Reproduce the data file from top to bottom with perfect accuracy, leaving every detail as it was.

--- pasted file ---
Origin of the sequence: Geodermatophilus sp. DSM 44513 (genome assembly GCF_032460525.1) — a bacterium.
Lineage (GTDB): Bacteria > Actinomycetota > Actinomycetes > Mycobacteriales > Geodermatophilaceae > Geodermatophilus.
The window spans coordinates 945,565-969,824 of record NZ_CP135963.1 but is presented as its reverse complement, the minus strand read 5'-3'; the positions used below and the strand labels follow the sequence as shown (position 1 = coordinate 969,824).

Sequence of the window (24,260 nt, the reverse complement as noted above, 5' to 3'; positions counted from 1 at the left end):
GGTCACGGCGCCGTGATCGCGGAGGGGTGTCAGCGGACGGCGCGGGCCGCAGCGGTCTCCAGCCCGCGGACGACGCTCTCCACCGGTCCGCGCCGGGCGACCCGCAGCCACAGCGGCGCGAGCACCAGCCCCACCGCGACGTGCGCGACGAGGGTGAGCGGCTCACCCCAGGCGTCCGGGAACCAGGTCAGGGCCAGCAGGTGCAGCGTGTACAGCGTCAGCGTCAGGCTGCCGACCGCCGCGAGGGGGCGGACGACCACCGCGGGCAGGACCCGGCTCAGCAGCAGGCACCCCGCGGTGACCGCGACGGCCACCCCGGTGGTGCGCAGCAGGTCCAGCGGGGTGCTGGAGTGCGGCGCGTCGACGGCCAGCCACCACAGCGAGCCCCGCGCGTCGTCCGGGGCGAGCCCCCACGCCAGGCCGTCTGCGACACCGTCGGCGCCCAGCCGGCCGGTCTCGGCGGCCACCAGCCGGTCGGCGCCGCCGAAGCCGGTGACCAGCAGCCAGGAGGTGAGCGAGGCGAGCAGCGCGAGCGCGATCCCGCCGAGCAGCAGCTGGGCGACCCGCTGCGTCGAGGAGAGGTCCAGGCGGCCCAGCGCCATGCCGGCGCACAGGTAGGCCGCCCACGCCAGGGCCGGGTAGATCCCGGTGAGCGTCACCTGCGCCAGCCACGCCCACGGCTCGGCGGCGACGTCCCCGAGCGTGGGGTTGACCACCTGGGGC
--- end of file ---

Origin of the sequence: Geodermatophilus sp. DSM 44513 (genome assembly GCF_032460525.1) — a bacterium.
Lineage (GTDB): Bacteria > Actinomycetota > Actinomycetes > Mycobacteriales > Geodermatophilaceae > Geodermatophilus.
The window spans coordinates 945,565-969,824 of record NZ_CP135963.1 but is presented as its reverse complement, the minus strand read 5'-3'; the positions used below and the strand labels follow the sequence as shown (position 1 = coordinate 969,824).

Sequence of the window (24,260 nt, the reverse complement as noted above, 5' to 3'; positions counted from 1 at the left end):
GGTCACGGCGCCGTGATCGCGGAGGGGTGTCAGCGGACGGCGCGGGCCGCAGCGGTCTCCAGCCCGCGGACGACGCTCTCCACCGGTCCGCGCCGGGCGACCCGCAGCCACAGCGGCGCGAGCACCAGCCCCACCGCGACGTGCGCGACGAGGGTGAGCGGCTCACCCCAGGCGTCCGGGAACCAGGTCAGGGCCAGCAGGTGCAGCGTGTACAGCGTCAGCGTCAGGCTGCCGACCGCCGCGAGGGGGCGGACGACCACCGCGGGCAGGACCCGGCTCAGCAGCAGGCACCCCGCGGTGACCGCGACGGCCACCCCGGTGGTGCGCAGCAGGTCCAGCGGGGTGCTGGAGTGCGGCGCGTCGACGGCCAGCCACCACAGCGAGCCCCGCGCGTCGTCCGGGGCGAGCCCCCACGCCAGGCCGTCTGCGACACCGTCGGCGCCCAGCCGGCCGGTCTCGGCGGCCACCAGCCGGTCGGCGCCGCCGAAGCCGGTGACCAGCAGCCAGGAGGTGAGCGAGGCGAGCAGCGCGAGCGCGATCCCGCCGAGCAGCAGCTGGGCGACCCGCTGCGTCGAGGAGAGGTCCAGGCGGCCCAGCGCCATGCCGGCGCACAGGTAGGCCGCCCACGCCAGGGCCGGGTAGATCCCGGTGAGCGTCACCTGCGCCAGCCACGCCCACGGCTCGGCGGCGACGTCCCCGAGCGTGGGGTTGACCACCTGGGGC